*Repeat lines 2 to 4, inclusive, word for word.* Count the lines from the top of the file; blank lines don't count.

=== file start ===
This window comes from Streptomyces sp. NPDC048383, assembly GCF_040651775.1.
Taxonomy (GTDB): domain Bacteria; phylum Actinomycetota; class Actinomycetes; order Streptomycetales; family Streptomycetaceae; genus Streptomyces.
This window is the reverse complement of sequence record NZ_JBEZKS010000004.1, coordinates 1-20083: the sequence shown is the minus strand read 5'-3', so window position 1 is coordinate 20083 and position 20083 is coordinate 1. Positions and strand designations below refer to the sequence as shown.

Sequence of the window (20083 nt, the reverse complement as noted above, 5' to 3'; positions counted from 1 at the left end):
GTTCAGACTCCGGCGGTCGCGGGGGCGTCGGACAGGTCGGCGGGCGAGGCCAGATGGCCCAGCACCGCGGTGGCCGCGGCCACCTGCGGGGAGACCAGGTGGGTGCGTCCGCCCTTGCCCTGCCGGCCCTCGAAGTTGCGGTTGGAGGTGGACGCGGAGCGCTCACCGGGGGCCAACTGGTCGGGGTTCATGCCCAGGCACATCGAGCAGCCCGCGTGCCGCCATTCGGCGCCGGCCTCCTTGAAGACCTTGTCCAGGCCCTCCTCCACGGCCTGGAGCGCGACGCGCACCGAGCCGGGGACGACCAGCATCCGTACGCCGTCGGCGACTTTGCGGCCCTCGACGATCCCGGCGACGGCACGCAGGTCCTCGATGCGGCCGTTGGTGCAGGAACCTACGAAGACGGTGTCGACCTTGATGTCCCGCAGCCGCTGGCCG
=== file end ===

Taxonomy (GTDB): domain Bacteria; phylum Actinomycetota; class Actinomycetes; order Streptomycetales; family Streptomycetaceae; genus Streptomyces.
This window is the reverse complement of sequence record NZ_JBEZKS010000004.1, coordinates 1-20083: the sequence shown is the minus strand read 5'-3', so window position 1 is coordinate 20083 and position 20083 is coordinate 1. Positions and strand designations below refer to the sequence as shown.

Sequence of the window (20083 nt, the reverse complement as noted above, 5' to 3'; positions counted from 1 at the left end):